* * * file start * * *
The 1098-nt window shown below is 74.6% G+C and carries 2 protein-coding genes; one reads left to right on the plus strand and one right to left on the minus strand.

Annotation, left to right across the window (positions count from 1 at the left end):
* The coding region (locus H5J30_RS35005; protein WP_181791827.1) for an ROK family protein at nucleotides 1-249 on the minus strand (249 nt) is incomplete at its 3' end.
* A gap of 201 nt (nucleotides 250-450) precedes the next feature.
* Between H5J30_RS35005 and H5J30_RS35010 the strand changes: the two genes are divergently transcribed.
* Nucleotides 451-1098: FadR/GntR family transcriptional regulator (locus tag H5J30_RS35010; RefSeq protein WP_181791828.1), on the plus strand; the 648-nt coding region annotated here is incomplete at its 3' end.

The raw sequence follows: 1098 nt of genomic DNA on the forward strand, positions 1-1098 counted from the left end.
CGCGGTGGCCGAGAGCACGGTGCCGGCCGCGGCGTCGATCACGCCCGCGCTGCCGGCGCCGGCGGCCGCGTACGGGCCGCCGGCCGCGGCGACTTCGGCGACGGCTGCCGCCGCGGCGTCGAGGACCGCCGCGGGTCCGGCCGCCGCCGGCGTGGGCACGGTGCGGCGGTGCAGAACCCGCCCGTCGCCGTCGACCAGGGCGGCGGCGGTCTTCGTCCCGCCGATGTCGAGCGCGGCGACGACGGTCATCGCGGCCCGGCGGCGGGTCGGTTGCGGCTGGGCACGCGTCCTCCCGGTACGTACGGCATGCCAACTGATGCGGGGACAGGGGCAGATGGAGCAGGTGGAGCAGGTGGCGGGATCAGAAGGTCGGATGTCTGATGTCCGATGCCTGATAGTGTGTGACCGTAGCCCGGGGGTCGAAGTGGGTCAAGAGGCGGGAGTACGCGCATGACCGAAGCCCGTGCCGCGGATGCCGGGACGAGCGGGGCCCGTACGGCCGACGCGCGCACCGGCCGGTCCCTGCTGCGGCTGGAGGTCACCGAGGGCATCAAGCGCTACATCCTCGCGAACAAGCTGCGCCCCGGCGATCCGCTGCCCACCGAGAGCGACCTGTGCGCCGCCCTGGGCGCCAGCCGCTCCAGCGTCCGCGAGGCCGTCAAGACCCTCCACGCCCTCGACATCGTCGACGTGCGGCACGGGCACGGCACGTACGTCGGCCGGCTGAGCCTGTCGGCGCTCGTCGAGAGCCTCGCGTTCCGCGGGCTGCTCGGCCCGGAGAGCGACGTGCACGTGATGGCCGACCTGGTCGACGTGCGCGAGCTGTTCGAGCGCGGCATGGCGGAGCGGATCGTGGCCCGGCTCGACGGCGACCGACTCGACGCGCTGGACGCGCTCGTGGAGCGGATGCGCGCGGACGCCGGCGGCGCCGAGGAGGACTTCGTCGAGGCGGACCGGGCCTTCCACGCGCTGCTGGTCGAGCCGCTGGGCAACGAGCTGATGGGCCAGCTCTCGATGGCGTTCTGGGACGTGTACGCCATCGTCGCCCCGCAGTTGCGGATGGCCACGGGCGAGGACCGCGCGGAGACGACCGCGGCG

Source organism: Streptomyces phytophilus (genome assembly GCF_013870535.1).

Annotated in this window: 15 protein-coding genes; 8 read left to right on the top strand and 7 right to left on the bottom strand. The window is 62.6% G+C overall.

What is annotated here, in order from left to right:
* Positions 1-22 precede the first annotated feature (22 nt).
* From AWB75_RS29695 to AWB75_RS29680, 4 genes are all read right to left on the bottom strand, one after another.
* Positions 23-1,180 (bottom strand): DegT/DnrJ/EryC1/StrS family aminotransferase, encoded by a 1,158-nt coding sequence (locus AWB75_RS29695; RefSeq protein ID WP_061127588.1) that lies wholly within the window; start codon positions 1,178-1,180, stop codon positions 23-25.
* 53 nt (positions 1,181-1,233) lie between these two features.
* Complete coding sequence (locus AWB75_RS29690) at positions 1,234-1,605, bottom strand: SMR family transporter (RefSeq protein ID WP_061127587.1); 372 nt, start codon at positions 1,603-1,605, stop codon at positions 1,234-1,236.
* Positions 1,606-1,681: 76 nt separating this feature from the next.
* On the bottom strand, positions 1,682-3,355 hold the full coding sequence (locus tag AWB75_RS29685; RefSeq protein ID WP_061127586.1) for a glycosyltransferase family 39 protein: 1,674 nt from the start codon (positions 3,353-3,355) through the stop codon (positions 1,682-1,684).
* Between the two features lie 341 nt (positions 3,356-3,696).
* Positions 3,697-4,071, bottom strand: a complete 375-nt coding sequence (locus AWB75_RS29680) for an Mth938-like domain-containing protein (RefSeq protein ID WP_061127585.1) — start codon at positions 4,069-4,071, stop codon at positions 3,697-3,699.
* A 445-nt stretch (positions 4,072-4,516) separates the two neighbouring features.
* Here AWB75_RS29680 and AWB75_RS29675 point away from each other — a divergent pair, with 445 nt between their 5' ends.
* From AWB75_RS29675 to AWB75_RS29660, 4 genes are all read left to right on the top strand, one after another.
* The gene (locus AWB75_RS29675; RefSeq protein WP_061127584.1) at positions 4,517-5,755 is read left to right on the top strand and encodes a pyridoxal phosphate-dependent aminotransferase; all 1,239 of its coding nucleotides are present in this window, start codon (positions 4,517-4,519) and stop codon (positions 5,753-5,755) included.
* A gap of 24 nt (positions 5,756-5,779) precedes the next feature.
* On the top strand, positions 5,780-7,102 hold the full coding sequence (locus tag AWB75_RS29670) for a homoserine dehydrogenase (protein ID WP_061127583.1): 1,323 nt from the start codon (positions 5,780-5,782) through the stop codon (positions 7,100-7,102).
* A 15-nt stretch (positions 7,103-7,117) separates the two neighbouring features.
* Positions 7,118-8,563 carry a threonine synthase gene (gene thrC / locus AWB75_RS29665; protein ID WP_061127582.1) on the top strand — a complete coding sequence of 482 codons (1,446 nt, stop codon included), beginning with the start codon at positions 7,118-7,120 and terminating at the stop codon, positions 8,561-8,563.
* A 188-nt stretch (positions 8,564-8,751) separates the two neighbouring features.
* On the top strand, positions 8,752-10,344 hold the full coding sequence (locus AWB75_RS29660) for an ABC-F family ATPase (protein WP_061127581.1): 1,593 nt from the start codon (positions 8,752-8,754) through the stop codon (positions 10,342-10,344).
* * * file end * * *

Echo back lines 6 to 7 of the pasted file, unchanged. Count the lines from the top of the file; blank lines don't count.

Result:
* Nucleotides 451-1098: FadR/GntR family transcriptional regulator (locus tag H5J30_RS35010; RefSeq protein WP_181791828.1), on the plus strand; the 648-nt coding region annotated here is incomplete at its 3' end.

The raw sequence follows: 1098 nt of genomic DNA on the forward strand, positions 1-1098 counted from the left end.